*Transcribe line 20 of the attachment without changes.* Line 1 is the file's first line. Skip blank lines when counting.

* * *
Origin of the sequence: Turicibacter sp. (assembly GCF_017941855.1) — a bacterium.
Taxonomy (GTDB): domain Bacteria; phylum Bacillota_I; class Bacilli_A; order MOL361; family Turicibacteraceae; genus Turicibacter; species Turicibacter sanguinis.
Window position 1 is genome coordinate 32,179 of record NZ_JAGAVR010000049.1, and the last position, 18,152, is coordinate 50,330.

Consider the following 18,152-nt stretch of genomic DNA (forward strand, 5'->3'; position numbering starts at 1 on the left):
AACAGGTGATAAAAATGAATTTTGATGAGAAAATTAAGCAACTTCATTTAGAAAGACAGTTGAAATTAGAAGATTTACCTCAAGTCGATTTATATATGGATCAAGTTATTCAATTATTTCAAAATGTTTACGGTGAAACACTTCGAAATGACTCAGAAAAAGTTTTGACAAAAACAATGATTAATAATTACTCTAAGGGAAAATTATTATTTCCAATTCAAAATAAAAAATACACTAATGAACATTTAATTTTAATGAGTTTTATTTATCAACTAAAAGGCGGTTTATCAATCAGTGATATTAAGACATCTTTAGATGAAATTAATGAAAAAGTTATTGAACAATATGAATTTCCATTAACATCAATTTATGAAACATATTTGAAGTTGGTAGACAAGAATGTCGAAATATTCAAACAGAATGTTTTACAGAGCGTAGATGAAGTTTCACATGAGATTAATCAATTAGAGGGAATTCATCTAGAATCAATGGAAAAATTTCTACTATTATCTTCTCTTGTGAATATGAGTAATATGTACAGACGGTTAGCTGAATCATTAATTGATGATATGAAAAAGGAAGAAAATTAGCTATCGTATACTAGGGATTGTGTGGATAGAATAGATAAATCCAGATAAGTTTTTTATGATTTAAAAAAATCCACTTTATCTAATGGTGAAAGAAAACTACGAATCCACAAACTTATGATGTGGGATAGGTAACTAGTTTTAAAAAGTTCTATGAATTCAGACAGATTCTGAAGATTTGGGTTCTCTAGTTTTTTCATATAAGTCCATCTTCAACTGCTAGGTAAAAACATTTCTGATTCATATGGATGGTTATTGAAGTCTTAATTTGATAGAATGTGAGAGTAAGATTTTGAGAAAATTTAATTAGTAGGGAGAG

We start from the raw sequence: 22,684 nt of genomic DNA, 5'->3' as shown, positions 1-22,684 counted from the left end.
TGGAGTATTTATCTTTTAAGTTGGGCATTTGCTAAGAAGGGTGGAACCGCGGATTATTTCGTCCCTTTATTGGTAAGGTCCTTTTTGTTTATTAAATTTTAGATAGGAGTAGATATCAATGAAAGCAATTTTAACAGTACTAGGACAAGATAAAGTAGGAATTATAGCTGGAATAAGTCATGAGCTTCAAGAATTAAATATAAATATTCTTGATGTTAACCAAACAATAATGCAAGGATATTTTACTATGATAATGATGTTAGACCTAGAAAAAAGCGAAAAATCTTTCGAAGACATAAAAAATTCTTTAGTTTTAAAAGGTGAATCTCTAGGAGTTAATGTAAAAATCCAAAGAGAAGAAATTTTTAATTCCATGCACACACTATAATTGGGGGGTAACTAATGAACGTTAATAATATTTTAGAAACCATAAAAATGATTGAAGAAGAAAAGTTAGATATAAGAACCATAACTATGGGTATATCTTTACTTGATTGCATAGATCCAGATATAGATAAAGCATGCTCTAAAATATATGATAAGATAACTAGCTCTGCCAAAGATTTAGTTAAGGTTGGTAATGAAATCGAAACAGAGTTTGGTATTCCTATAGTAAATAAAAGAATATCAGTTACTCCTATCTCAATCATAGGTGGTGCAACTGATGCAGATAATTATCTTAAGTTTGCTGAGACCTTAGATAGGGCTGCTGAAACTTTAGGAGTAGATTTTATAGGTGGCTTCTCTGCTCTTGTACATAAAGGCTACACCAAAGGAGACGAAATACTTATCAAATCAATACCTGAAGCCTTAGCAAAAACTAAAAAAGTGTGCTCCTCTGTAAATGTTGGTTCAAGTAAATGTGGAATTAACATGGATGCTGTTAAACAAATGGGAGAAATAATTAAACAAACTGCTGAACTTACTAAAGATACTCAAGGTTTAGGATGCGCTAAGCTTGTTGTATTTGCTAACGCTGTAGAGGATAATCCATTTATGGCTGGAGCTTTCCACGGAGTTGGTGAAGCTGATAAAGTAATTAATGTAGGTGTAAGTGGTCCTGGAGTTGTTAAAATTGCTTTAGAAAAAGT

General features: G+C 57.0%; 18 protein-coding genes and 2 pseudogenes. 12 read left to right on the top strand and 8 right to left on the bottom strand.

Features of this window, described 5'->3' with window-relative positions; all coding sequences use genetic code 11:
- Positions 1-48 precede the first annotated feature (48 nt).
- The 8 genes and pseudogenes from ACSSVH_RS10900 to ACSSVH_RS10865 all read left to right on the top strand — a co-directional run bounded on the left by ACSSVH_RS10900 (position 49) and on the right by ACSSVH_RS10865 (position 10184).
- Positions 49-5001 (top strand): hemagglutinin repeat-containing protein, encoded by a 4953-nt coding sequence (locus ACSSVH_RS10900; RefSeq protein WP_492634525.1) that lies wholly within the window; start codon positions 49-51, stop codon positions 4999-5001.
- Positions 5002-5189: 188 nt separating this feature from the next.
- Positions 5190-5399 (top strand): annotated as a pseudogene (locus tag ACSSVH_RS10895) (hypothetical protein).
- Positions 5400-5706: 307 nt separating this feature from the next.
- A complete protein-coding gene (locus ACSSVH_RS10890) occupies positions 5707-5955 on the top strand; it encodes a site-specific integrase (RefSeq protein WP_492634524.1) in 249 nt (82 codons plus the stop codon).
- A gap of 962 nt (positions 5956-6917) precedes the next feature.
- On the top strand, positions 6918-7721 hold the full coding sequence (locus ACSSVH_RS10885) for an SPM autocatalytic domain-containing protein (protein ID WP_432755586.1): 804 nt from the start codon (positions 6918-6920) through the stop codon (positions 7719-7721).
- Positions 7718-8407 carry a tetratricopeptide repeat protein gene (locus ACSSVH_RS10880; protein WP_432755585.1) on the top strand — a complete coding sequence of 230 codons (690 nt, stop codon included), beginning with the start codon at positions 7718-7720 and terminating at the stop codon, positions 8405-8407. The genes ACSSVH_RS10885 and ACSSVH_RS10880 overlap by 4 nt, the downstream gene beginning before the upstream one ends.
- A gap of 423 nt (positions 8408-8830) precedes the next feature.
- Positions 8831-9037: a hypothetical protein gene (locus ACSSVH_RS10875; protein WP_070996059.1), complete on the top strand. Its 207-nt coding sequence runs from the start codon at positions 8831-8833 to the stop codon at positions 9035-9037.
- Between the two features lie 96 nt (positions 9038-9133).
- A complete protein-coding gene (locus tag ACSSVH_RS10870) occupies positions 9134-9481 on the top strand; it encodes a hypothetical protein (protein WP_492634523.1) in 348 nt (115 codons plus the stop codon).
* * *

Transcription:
- A gap of 423 nt (positions 8408-8830) precedes the next feature.